Despite the fact that Himself hates a recipe with a preamble, this requires one.
I love linseed sprinkled on my porridge in the morning. Both Dunnes and Lidl do very nice linseed (aka flaxseed) crunch which usually includes some other tasty morsels like dried cranberries or tiny dried apple crumbs or I don’t know, whatever.
Often, on a Monday evening after his running class, Himself will do a supplementary messages (aka groceries anywhere but here) run to Lidl. He very kindly remembered to pick up a pack of linseed as we were out. He’s a fan as well.
Unfortunately, when he got home he realised it was milled linseed and not linseed crunch: a different beast altogether. Before I could save it to be returned someone had actually opened it.
If it were merely a nutritional thing, we could just lash it in the porridge and enjoy the cranberry flavour but for me it’s all about the texture so it wouldn’t do. However, now I had this open pack of milled linseed needing something done with it.
75g butter 50g milled linseed or flaxseed, any flavour 150g plain flour 0.5 tsp bicarbonate of soda (aka bread soda) 2 tsp baking powder 200ml buttermilk or 100ml each of natural yoghurt and milk 1 large egg 200g fresh or frozen raspberries
12 hole muffin tray 12 muffin cases
Melt butter in the microwave carefully and leave to cool. Preheat oven to 200deg Celsius. Line muffin tin with cases. Mix dry ingredients. Toss raspberries in dry ingredients (doing this in any fruity cake will stop the fruit from sinking apparently.) Mix buttermilk and egg and then stir in the melted butter. Mix wet ingredients into dry until just mixed. Don’t overwork it as this will make muffins bready instead of light. Spoon evenly into cases. Bake for 20 minutes. Cool and eat right away or wait if you can.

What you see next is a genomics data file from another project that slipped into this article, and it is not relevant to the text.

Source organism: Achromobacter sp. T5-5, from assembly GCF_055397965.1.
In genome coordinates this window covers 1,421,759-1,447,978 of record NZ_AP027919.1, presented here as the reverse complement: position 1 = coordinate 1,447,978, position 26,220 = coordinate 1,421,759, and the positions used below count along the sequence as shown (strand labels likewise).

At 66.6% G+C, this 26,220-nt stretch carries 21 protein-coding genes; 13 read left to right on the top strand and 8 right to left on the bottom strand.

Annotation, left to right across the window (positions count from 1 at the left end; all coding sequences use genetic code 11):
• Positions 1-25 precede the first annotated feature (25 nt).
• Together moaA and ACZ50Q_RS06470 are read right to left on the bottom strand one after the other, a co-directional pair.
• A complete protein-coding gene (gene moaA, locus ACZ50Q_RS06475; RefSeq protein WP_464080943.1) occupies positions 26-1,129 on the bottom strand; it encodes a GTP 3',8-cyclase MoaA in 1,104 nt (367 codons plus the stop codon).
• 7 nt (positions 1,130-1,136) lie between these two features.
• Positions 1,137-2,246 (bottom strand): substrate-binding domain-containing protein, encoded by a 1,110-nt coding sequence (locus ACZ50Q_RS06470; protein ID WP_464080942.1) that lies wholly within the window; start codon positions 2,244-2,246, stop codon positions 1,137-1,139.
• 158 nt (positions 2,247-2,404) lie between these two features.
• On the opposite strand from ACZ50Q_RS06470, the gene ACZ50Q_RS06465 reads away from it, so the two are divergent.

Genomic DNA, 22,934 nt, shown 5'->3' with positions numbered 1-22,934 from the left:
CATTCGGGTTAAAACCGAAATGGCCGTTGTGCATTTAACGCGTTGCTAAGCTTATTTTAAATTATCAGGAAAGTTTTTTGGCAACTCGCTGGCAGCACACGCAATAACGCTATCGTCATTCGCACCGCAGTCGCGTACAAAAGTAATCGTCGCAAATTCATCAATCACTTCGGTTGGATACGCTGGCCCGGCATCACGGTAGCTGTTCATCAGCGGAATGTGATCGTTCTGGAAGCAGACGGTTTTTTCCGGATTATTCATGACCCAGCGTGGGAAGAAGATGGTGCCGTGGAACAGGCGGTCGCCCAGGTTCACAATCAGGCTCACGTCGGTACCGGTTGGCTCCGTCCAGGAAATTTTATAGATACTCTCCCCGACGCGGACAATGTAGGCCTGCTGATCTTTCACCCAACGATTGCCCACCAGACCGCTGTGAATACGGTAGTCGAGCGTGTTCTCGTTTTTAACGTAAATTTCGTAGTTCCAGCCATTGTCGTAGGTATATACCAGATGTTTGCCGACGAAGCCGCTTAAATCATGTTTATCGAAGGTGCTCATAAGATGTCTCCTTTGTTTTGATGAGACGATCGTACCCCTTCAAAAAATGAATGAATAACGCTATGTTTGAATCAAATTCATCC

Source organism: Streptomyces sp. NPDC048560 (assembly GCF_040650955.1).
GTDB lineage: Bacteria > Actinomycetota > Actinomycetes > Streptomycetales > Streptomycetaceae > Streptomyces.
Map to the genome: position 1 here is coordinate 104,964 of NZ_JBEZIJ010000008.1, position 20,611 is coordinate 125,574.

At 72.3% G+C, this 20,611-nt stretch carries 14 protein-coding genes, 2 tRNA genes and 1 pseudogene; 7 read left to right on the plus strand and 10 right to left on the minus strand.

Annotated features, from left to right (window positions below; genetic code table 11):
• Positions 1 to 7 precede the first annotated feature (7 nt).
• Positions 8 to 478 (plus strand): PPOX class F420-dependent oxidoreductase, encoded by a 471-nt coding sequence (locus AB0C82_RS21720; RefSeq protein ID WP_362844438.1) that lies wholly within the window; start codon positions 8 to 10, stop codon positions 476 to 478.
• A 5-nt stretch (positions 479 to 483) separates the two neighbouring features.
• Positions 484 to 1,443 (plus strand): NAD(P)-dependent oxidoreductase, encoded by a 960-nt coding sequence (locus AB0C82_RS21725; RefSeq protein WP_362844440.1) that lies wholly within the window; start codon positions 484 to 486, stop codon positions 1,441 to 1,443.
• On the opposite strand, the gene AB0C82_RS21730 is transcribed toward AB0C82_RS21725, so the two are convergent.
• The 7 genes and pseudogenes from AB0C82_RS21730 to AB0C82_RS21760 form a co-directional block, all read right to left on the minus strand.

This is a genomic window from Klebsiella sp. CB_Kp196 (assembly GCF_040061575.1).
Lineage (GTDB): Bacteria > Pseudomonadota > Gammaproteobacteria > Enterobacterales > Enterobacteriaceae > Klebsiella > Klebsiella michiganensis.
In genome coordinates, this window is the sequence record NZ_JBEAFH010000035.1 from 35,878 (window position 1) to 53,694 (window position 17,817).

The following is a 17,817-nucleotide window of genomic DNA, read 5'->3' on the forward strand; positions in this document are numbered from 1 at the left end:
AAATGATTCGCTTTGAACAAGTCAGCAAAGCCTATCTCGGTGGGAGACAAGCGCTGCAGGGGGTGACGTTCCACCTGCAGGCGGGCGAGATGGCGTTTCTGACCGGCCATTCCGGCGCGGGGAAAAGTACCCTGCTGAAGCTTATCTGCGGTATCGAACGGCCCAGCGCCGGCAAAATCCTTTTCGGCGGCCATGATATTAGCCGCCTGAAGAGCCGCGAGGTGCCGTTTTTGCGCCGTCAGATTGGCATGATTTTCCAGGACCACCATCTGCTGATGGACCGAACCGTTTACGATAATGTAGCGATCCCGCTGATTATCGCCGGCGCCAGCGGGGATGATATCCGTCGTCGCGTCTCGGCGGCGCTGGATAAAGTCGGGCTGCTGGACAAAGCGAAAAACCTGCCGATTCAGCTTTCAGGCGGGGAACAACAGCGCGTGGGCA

The nippers’ school are holding a cake sale in aid of disaster relief for the Philippines tomorrow. I’m sure this is a scene that will be repeated across the land tomrrow! This gives me an opportunity to make cakes and also eat them with a good conscience. I’m looking forward to doling out my hard earned cash on lots of goodies tomorrow morning. No doubt many other schools are doing similar. I made what we, in the Murphy Smith family, call Wellington Squares. Don’t ask me why. These are a speciality of my youngest uncle but I found a most amazing recipe online years ago and have been using this ever since. I can no longer find it online so I am going to share it here with you but on a condition.
I got an email from a friend during the week who is very proud of her niece who, completely unprompted, decided that she wanted to raise funds for the victims of the tornado in the Philippines. Off her own bat she investigated which charity she would like to send her funds to and chose the Red Cross. So she plans to do a 10km sponsored walk. Now she is a couple of months younger than Nipper 1.0 and I know he would find 5km challenging, never mind 10, so I’m very impressed.